Four Points company rallies state budget

For the past 3 1/2 years, Steve Farrar has given a voice to sports fans, college alumni, outdoors enthusiasts and Texans—all while adding $16.5 million to the state's general revenue coffers to support education, roadway improvement and other growth in the Lone Star State. The Steiner Ranch resident —president of License Plates of Texas, also known as—is responsible for creating the colorful, personalized license plates displayed on many vehicles roaming the state.

Aussie invasion

Farrar stepped in to lead Texas' specialized license plate program following the 2008 departure of My Plates Inc., a subsidiary of an Australian-based company that founded Personalized Plates Queensland. Farrar originally moved from Australia to the U. S. to launch My Plates Inc. as general manager and was surprised when executives informed him the business was closing its North American operation. Farrar chose to remain in Austin and formed, which, in November of 2009, was awarded a contract as Texas' sole vendor of specialized plates.

At the helm, Farrar immediately made big changes—slashing $200 off most plate prices, increasing communication about the product and adding more designs. Renamed as its website, buyers could easily find the new company, Farrar said. He partnered his venture with Etech Inc. and Pinnacle Technical Resources.

Farrar said that although each state has specialty license plates, he knows of no other state with a private vendor agreement for such plates.

Is it legal?

In 2003, Australian businessmen pitched the idea to Texas legislators of partnering with private vendors to design, sell and market specialty plates, with profits funding government programs, Farrar said. As a result, the Texas Legislature changed state law to allow the joint venture, Farrar said.

Each of the company's plate messages is vetted by the agency. The plates, made by Texas Department of Criminal Justice inmates, possess the same required safety and reflective qualities as other plates, Farrar said. coordinates the licensing and royalty fees for certain plates such as college and pro sports team logos. Farrar estimates that the cost to bring a new plate to market is about $4,615, fees that his company, not the taxpayer, absorb.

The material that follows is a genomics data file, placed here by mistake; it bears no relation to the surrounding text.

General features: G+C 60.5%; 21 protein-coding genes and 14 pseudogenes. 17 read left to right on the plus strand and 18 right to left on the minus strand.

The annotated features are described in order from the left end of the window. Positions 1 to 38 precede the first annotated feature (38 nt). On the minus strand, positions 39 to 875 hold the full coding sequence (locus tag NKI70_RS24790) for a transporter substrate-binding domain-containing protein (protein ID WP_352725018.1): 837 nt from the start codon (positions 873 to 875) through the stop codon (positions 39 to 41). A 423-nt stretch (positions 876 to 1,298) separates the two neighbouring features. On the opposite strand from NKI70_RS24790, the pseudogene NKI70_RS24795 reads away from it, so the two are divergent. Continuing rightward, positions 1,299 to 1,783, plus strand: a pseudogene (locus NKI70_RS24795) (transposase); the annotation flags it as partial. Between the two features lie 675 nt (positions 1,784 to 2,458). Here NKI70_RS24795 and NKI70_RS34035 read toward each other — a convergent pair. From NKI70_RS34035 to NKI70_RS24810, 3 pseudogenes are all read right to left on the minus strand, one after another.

"We are here, and there's no risk to the state to run the project," said Farrar, who guaranteed Texas $25 million in revenue during the first five years of his 2009 contract. Farrar said is on target to exceed that figure and deliver more than $28 million by 2014.

Nearly endless options

With more than 150 license plate designs possible, Farrar said he gives purchasers many choices. Pricing for the specialty plates begins at $55. also offers license plates that benefit various nonprofit organizations that retain a percentage of the overall profits from their specialty plate. On May 15, the business rolled out its newest design, a green camouflage plate, with a portion of sales donated to Carry the Load, which honors military, police, fire and other service members.

The specialty plates give people a voice, allow Texans to support a cause and be fans of their favorite teams, said Farrar, who sports "MRPL8S" on his vehicle.


President of Steve Farrar and public relations manager Kim Drummond admit to playing a guessing game as to what special messages may be behind some of the requested license plates.

Farrar was touched by one plate ordered through's call center: 2LB7OZ. He discovered that a Texas mother had purchased the plate to celebrate the birth of her premature son.

"The boy, who was lucky to survive, had just turned 4 years old, and his mom wanted to do something special to commemorate that," Farrar said.

Aggies or 'Horns?

For sports-themed license plates, "[team] success breeds sales," Farrar said.

Texas A&M University plates recently began outselling University of Texas plates after the Aggies' 2012 season and Heisman Trophy win, Farrar said. Similarly, Houston Texans plates outsold Dallas Cowboys plates following last year's run., 7301 N. RR 620, Ste. 155 and 185, Austin, 888-769-7528,, Twitter: @myplates